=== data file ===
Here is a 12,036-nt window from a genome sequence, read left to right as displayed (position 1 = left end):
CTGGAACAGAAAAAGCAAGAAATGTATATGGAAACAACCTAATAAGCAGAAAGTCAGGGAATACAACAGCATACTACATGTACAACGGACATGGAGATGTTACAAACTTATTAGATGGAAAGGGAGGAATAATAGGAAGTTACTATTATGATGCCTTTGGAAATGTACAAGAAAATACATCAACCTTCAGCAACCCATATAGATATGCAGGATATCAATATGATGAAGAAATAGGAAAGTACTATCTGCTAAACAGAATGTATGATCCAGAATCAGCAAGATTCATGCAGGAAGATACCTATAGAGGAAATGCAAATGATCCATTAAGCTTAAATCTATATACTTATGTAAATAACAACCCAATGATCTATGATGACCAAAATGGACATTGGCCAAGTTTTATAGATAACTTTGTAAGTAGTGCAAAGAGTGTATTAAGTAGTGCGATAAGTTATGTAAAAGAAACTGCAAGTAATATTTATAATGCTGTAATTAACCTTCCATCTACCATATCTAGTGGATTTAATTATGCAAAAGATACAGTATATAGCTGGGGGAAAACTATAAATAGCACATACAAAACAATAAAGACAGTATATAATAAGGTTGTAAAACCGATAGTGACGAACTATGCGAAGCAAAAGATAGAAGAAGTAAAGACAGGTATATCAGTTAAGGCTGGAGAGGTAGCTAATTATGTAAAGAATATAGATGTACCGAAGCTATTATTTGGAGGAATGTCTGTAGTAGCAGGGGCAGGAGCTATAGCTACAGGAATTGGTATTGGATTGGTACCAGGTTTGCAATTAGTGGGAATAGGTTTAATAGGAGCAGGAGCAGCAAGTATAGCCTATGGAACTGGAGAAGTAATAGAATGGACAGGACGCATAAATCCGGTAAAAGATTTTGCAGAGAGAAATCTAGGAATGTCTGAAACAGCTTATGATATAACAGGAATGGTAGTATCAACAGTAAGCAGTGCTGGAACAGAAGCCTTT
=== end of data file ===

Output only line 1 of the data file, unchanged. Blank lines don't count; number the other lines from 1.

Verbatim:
Here is a 12,036-nt window from a genome sequence, read left to right as displayed (position 1 = left end):